Alzheimer’s Disease is a Lot More than Just Forgetfulness


Did you know that June is Alzheimer’s and Brain Awareness Month? The annual public education campaign is dedicated to serving impacted and at-risk seniors, their family members, and caregivers. It also involves advocates across health care, legal, and nonprofit communities. A pillar of the campaign is dispelling common misconceptions, as such it is important to understand that Alzheimer’s Disease is much more than just old age and forgetfulness.

According to the Alzheimer’s Association, Alzheimer’s Disease currently impacts more than 5.8 million Americans and 50 million people worldwide. It is the sixth leading cause of death in the U.S. It is also estimated that someone dies of Alzheimer’s every 65 seconds.

Alzheimer’s is a brain disease. It is the most common form of dementia, which is a general term for memory loss and degradation of basic cognitive abilities. It is not a normal part of the aging process. Since the brain serves as the central computer for all of the body’s functions, impacted individuals lose the ability to perform even simple daily tasks.

Symptoms may start with forgetfulness and confusion, such as forgetting names, misplacing objects, and mixing up times and places. The progressive nature of the disease may cause diminished thinking, judgment, and behavior over time. Jumbling words, difficulty expressing thoughts and emotions, struggling with routine tasks like getting dressed, and unpredictable behavior are all signs the disease is worsening.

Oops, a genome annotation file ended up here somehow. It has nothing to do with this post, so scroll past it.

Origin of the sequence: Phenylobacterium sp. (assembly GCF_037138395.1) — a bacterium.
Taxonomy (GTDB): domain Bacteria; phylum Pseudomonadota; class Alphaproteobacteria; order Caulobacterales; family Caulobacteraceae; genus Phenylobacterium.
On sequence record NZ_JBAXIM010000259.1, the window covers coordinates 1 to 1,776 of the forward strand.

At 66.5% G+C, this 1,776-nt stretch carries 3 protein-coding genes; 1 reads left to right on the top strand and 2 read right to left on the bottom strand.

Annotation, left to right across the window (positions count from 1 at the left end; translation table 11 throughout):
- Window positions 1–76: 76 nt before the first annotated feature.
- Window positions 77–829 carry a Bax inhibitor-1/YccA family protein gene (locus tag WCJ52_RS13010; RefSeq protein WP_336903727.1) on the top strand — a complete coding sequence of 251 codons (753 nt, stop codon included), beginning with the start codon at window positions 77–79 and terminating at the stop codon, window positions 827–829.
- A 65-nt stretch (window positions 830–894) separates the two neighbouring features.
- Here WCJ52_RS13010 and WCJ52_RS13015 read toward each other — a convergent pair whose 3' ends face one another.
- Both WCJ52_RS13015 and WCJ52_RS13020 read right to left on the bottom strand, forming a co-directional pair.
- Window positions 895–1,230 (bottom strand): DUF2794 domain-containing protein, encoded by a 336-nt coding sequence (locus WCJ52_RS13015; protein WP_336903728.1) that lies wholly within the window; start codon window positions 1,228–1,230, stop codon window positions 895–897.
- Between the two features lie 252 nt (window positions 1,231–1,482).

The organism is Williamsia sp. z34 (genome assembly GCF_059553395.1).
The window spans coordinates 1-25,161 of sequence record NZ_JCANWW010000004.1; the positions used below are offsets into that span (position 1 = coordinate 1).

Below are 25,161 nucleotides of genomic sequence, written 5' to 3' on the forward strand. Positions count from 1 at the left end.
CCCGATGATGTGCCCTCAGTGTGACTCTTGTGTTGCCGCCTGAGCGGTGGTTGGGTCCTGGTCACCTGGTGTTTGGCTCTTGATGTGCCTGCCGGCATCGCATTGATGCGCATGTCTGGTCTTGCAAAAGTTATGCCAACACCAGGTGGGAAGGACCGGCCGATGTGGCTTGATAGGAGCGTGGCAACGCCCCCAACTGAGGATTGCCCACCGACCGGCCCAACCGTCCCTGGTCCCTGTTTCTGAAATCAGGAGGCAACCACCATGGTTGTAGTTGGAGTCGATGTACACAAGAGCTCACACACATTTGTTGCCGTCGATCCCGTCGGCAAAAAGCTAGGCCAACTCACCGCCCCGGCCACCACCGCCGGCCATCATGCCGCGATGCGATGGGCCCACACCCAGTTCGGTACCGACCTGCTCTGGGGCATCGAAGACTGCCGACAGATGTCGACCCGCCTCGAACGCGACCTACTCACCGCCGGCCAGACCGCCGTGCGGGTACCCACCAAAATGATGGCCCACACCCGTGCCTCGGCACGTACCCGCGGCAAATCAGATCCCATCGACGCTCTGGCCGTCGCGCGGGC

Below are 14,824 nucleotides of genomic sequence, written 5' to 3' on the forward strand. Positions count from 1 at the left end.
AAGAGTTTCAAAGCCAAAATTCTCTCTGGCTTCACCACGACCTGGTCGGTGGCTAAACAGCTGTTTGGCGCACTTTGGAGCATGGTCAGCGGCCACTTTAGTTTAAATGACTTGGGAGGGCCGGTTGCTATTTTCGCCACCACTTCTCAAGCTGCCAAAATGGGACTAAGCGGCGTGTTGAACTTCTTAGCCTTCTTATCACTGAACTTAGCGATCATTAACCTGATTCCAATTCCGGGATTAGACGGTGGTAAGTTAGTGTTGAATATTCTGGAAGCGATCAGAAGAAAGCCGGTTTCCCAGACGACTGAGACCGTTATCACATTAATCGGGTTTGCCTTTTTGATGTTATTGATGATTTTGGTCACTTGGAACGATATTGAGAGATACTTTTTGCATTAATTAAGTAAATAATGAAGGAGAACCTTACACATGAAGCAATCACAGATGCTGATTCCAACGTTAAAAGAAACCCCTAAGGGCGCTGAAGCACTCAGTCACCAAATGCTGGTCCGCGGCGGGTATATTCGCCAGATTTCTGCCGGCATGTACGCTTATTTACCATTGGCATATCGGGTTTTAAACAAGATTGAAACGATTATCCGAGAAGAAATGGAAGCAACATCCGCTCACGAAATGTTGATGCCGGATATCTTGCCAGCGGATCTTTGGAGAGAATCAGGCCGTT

In advanced stages, people living with Alzheimer’s can lose the ability to have conversations or respond to their surroundings. They may eventually become incapable of basic functions and succumb to an inability to cough, swallow, or even breathe. People with Alzheimer’s Disease live an average of just eight years after symptoms are first discovered.

The greatest risk factor for Alzheimer’s Disease is increasing age. While the vast majority of impacted people are over the age of 65, it is not strictly an elderly disease. About 200,000 Americans under age 65 have been diagnosed with early-onset Alzheimer’s.

If you or someone you know is experiencing abnormal memory loss, consider seeing a doctor. Skilled physicians can diagnose Alzheimer’s disease with more than 90 percent accuracy. Although there is currently no known cure, medical treatments can help slow the progression of many symptoms.

If you are impacted by Alzheimer’s Disease in any way, you are not alone. There is a worldwide effort that is fighting for a cure and organizing to support people in need during Alzheimer’s and Brain Awareness Month. For more information or guidance concerning related legal matters, contact our office to schedule a meeting.